That breaks down to about 15 a day, more than some papers publish in a week. "I think with the advent of the Internet, people find it easier to write," Andruskevich says. But the paper, once headed by conservative icon William Loeb and always a factor in the country's first presidential primary, has long been a political lightning rod.
Andruskevich has worked at the newspaper for 36 years and served as letters editor for 30 (he's also the veterans editor). His day begins at 9 a.m. when he starts sifting through his mail, though he has help from his "partner in crime," Jim Ferriter, a desk copy editor. Andruskevich also edits the editorial page. "It makes for a busy day," he says.
For a paper that receives so many letters, how would Andruskevich describe a slow year? "Somewhere around 3,000 letters," he replies.
To meet demands, the Union Leader ? which is hardly a big paper, serving a town of about 107,000 people ? carries four letters pages a day, though some letters run in other, non-Op-Ed sections. Depending on the season or the political climate, readers dash off their missives more frequently.
"During the primary election it was a crazy time," Andruskevich says. "We'd get over 100 letters a day. It makes for interesting reading." He'll often reach the end of a long letter and find the frustrating instruction, "Don't publish this letter."
With such a high volume of letters, it's hard to recall particular favorites. "We get so many they just fade into the distance once you've seen them in print," he says. Though there are some regular correspondents, the newspaper's policy restricts publishing letters by the same author within a two-week span. "I know of one fellow, he's from Bristol," Andruskevich says. "He writes letters probably twice a week."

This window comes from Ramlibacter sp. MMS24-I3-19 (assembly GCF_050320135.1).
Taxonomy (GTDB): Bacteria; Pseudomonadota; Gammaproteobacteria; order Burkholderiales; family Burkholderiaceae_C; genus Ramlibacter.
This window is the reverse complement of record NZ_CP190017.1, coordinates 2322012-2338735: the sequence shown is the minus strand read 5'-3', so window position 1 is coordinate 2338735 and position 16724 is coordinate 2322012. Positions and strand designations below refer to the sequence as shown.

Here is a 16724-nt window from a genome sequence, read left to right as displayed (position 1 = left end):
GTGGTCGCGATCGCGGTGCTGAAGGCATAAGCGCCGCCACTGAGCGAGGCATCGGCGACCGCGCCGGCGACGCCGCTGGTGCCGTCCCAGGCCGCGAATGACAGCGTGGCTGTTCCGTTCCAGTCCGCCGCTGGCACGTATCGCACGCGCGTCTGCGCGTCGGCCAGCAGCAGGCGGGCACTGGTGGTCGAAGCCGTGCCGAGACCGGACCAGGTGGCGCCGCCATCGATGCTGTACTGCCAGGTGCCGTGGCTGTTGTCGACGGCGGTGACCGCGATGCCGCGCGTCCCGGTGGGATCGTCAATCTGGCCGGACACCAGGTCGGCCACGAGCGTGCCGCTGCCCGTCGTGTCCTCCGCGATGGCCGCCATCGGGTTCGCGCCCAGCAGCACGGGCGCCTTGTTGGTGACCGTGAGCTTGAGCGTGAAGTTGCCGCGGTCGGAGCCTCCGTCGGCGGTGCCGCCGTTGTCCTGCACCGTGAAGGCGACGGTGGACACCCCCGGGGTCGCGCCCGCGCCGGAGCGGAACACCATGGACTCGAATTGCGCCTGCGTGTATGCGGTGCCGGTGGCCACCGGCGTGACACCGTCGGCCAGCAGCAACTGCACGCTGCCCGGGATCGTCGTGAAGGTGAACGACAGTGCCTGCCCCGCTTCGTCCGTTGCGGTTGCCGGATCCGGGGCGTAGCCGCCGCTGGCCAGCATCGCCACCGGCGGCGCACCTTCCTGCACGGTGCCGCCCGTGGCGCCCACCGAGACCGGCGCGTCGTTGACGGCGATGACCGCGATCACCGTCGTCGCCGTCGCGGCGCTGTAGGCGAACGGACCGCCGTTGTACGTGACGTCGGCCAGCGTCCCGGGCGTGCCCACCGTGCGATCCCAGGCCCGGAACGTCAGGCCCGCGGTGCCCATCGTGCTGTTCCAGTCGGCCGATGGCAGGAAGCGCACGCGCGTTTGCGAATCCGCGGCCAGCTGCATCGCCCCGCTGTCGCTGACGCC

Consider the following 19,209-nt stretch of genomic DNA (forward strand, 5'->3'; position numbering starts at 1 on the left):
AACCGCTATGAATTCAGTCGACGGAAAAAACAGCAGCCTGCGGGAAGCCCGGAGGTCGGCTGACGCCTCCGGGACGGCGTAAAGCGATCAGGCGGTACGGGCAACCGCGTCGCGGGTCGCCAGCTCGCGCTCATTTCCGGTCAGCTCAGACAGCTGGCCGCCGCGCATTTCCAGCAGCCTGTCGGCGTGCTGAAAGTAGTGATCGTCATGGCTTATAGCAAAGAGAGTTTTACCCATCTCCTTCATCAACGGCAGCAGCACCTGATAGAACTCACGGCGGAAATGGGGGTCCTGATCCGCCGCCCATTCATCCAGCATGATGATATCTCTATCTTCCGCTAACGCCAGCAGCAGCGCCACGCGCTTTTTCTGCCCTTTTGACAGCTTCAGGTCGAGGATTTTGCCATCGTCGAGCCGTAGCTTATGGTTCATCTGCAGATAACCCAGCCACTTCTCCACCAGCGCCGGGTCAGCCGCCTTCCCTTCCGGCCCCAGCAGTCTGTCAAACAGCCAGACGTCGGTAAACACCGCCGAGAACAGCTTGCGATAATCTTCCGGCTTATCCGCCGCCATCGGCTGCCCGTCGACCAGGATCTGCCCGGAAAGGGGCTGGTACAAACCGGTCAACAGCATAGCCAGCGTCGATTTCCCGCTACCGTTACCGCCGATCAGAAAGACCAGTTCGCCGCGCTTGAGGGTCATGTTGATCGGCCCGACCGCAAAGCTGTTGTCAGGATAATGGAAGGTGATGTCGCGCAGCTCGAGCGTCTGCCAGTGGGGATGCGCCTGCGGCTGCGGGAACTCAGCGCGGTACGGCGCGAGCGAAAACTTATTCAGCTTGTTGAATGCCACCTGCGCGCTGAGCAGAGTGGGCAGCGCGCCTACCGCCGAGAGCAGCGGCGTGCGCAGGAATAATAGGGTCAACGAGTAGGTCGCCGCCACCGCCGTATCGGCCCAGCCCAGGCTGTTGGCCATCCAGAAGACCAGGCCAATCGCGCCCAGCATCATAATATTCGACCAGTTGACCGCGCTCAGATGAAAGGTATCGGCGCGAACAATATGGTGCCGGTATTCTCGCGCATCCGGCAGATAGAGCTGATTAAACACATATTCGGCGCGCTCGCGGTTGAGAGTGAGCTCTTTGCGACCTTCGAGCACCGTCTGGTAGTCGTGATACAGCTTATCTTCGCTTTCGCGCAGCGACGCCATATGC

The Union Leader is open to all letters save for those containing libel or obscene material. A smattering of letters from a typical day in early January shows a wide range of subject matter: A marine stationed in Iraq offers to help answer readers' questions about the war. A handful of letters respond to a recent editorial about SUVs. And some worry about the possibility of privatizing social security, including one reader who believes the government is conspiring against his family. "My wife and I can't afford medication ... We'll probably die soon ... I truly believe that's the government's plan," he writes.
Occasionally the paper will print religious stories and letters from prisoners. "If they're from a prisoner, we'll double-check. You have to be careful. Some of them are looking for pen pals," he says.
Andruskevich champions the newspaper's openness to its readers' opinions, a sentiment echoed by publisher Joseph W. McQuaid. "We know of no other newspaper that is as open to its readers' views and opinions," he said in a statement.
And fostering that dialogue is something that dates back to William Loeb's tenure as publisher from 1946 to 1981. "When William Loeb was alive ... if he took issue with something a [reader] wrote, he'd say run the letter in full and he'd add his comments to it," Andruskevich says, something that often surprised readers who were not expecting an instant reply.
Others prefer to share opinions contrary to the newspaper's own political persuasion. "A lot of writers don't agree with us," Andruskevich says, "and I think it's good they get the chance."
By: Brian Orloff Greg Andruskevich gets more mail than you do. That's because he's letters editor at The Union Leader in Manchester, N.H., a newspaper that prides itself on its interactive relationship with readers. In 2004 alone, the newspaper printed more than 5,100 letters to the editor, breaking its own record from the 1970s.